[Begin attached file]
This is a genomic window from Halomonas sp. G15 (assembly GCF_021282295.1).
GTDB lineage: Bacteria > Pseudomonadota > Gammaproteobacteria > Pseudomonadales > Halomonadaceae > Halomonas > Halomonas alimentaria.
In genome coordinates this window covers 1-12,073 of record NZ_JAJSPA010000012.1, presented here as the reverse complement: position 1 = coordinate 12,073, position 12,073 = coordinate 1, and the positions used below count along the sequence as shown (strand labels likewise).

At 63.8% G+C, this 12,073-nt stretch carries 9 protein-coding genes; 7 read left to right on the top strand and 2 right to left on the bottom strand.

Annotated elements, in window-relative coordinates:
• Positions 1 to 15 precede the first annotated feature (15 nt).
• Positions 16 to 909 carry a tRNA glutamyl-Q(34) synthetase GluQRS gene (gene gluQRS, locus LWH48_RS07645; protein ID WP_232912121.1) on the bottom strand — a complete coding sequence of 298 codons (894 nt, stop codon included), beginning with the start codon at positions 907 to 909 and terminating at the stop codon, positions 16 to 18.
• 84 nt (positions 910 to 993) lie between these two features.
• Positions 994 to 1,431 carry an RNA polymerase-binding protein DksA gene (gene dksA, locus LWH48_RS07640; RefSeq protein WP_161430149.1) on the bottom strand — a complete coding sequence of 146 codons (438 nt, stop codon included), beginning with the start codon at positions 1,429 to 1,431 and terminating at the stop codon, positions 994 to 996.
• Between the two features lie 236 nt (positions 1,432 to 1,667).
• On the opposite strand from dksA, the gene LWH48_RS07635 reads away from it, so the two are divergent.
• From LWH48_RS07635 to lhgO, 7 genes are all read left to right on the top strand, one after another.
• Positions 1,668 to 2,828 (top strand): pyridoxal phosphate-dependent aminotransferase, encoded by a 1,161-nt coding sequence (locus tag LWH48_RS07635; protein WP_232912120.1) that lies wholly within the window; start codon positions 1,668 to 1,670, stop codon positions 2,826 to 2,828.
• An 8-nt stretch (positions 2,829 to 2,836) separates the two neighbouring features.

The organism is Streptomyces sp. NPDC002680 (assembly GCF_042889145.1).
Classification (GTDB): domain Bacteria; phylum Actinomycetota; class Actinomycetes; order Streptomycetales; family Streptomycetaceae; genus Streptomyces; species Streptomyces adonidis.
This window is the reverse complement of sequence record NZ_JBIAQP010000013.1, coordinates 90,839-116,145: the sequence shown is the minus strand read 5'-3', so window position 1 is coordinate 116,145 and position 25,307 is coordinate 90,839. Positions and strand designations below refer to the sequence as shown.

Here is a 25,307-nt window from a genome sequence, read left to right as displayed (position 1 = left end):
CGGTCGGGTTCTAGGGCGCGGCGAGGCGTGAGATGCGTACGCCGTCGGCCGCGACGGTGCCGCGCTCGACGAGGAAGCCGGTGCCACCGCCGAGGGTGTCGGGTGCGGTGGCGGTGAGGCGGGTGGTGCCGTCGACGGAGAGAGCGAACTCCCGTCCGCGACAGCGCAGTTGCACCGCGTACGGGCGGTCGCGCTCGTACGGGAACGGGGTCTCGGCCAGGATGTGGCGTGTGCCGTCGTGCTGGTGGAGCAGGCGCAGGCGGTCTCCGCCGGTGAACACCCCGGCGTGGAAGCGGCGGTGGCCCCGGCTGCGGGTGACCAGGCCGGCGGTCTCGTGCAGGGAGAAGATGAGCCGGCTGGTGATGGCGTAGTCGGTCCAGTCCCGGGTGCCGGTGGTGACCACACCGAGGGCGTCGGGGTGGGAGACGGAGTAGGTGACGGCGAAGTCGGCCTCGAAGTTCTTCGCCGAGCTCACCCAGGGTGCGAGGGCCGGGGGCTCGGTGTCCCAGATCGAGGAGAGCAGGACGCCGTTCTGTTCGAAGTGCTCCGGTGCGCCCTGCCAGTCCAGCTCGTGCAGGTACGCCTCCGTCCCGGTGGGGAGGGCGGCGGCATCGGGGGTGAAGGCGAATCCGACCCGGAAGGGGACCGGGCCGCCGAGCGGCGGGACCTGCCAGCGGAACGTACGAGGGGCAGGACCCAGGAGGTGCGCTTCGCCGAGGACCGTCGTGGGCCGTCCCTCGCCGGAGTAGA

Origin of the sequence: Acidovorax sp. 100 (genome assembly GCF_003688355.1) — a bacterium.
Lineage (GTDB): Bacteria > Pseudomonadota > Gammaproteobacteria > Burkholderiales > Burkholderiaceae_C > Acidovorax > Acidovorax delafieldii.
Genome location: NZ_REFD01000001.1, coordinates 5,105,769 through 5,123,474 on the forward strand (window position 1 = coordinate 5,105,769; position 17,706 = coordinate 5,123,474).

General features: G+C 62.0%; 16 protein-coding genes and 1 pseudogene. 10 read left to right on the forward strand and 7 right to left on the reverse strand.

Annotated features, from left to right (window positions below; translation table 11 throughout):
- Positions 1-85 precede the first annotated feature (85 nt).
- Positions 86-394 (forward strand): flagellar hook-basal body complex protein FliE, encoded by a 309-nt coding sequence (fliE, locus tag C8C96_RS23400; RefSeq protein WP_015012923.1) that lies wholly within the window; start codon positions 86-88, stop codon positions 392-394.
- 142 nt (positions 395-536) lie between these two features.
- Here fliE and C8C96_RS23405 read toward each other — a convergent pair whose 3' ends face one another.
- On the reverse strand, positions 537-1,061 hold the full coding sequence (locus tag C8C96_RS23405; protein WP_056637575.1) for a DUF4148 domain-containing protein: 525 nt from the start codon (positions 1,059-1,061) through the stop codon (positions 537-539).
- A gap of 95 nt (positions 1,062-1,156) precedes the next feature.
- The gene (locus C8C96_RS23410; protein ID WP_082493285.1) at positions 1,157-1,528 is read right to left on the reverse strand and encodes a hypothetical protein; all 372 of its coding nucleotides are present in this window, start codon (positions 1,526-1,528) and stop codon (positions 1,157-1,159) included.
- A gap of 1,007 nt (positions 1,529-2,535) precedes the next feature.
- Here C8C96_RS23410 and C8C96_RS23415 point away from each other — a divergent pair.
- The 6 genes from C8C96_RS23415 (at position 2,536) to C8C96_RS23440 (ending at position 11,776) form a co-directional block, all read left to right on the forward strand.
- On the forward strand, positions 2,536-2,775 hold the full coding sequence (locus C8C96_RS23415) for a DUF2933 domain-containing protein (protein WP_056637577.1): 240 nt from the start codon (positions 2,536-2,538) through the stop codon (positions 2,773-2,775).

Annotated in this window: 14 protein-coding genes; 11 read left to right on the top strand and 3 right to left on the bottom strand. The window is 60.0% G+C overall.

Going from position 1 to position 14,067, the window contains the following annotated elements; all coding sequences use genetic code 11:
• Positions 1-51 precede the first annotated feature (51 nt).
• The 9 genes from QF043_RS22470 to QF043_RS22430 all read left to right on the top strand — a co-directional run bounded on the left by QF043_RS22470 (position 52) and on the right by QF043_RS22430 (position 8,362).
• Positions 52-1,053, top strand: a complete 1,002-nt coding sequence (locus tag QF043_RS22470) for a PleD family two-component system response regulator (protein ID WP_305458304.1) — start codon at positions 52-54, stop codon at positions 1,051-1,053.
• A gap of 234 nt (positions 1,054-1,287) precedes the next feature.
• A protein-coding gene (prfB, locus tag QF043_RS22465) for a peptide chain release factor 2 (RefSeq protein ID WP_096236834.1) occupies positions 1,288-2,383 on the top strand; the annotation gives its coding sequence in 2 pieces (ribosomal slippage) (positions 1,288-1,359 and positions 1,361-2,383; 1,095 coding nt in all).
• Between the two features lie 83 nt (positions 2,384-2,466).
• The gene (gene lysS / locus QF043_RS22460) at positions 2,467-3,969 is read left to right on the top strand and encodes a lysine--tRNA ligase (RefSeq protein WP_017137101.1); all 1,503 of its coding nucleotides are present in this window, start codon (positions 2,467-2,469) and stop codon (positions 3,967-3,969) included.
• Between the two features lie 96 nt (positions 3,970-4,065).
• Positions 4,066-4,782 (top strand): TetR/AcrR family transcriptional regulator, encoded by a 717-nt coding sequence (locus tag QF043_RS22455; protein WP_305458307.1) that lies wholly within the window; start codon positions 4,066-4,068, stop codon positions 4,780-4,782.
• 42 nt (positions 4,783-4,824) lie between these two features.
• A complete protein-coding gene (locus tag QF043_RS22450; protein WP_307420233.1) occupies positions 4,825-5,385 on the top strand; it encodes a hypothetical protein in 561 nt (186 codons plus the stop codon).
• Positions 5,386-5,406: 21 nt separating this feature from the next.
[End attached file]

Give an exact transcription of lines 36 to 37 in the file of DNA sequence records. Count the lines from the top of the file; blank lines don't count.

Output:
Annotated in this window: 14 protein-coding genes; 11 read left to right on the top strand and 3 right to left on the bottom strand. The window is 60.0% G+C overall.

Going from position 1 to position 14,067, the window contains the following annotated elements; all coding sequences use genetic code 11: